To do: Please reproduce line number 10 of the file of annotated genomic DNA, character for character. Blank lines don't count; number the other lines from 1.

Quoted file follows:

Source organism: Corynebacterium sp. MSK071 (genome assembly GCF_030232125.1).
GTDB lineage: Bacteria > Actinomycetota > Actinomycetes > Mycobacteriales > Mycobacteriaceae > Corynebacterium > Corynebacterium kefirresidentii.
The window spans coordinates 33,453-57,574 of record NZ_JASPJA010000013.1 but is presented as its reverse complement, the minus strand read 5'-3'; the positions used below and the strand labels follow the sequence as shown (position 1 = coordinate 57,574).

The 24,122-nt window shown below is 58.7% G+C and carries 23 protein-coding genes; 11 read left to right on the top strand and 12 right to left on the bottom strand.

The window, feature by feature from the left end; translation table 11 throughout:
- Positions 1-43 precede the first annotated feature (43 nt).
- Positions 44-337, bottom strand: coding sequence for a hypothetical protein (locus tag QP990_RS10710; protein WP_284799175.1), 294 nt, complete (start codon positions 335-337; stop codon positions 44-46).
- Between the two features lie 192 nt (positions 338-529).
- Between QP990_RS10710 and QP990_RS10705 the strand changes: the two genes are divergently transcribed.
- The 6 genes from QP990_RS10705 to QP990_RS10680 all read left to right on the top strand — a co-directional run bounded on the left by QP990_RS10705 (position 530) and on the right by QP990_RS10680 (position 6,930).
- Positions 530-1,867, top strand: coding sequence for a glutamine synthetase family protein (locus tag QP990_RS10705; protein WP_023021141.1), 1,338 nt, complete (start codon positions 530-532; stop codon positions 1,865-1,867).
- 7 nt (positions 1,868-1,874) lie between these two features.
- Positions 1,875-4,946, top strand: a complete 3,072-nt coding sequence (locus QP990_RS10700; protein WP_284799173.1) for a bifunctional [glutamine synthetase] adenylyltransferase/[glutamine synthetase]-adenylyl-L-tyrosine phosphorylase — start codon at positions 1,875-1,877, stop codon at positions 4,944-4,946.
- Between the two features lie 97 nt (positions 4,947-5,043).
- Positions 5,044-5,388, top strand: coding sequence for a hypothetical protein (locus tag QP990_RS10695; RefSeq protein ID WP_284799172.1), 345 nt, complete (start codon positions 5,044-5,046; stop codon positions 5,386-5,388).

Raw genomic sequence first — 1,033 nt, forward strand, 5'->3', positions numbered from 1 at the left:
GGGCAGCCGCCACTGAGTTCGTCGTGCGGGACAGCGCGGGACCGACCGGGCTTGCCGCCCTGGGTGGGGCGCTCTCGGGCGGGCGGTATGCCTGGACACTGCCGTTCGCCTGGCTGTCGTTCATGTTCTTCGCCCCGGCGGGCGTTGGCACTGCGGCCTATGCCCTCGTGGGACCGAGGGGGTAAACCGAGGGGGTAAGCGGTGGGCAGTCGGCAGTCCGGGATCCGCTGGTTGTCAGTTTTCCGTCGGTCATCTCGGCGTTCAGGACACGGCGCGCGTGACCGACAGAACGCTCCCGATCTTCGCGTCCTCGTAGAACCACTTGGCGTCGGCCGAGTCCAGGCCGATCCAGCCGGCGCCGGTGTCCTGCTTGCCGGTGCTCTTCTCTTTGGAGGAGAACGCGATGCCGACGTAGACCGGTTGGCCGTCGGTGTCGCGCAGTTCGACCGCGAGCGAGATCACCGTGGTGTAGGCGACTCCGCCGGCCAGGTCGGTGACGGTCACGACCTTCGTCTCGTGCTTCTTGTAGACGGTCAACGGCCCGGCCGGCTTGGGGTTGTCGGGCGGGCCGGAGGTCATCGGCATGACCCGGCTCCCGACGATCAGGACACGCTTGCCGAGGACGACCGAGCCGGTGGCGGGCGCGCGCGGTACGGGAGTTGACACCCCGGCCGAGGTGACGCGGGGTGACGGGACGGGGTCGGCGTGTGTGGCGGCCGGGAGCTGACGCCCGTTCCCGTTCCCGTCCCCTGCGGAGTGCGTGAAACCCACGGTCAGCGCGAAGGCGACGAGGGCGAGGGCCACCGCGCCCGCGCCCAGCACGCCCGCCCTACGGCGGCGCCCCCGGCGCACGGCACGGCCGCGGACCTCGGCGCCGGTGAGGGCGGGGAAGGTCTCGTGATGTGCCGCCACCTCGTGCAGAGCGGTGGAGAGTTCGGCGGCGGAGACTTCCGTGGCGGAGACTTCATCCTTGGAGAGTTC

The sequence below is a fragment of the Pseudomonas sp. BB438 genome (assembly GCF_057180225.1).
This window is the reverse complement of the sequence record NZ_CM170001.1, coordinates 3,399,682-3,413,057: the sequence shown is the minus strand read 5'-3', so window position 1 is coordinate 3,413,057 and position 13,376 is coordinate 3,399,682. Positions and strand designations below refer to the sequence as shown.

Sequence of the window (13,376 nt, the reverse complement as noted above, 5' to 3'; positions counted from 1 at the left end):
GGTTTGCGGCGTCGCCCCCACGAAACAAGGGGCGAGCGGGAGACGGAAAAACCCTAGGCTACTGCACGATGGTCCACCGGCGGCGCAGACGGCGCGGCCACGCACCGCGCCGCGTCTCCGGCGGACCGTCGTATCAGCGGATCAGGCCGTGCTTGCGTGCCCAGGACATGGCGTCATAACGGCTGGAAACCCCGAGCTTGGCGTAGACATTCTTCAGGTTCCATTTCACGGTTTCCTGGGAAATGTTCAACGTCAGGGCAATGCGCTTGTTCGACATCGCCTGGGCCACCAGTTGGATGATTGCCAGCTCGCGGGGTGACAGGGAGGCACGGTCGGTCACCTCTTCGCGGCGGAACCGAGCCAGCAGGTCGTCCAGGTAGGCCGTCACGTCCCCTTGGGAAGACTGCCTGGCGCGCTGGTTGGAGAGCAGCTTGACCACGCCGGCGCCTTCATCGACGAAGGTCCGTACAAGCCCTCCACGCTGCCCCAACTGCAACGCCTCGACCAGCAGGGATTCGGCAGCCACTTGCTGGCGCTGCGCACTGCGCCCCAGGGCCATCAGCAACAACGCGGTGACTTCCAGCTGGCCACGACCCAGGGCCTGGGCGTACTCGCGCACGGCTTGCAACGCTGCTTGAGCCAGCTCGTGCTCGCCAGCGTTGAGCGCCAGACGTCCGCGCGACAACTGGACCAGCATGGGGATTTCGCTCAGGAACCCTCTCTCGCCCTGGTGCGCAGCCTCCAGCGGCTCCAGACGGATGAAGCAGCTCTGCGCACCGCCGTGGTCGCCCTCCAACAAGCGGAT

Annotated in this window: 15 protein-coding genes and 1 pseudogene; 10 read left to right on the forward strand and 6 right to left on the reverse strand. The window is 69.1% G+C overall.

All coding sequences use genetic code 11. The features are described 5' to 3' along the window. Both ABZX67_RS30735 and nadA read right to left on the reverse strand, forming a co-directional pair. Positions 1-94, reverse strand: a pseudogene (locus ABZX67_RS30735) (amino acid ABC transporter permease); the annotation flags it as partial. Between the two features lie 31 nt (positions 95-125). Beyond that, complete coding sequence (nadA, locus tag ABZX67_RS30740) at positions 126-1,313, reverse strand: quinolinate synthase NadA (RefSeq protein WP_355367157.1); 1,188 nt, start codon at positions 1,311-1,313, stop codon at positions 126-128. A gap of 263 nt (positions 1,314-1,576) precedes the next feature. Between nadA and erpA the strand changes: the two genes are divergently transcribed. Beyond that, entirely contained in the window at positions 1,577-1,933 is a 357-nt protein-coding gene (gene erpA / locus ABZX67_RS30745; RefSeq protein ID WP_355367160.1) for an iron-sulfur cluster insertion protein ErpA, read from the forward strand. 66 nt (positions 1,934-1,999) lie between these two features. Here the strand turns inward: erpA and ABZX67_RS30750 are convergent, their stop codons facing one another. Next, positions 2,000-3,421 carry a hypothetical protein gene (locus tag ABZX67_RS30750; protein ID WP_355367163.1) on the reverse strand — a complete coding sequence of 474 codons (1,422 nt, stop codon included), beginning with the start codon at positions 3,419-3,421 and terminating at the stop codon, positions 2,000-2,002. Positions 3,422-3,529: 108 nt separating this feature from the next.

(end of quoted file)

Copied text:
- The 6 genes from QP990_RS10705 to QP990_RS10680 all read left to right on the top strand — a co-directional run bounded on the left by QP990_RS10705 (position 530) and on the right by QP990_RS10680 (position 6,930).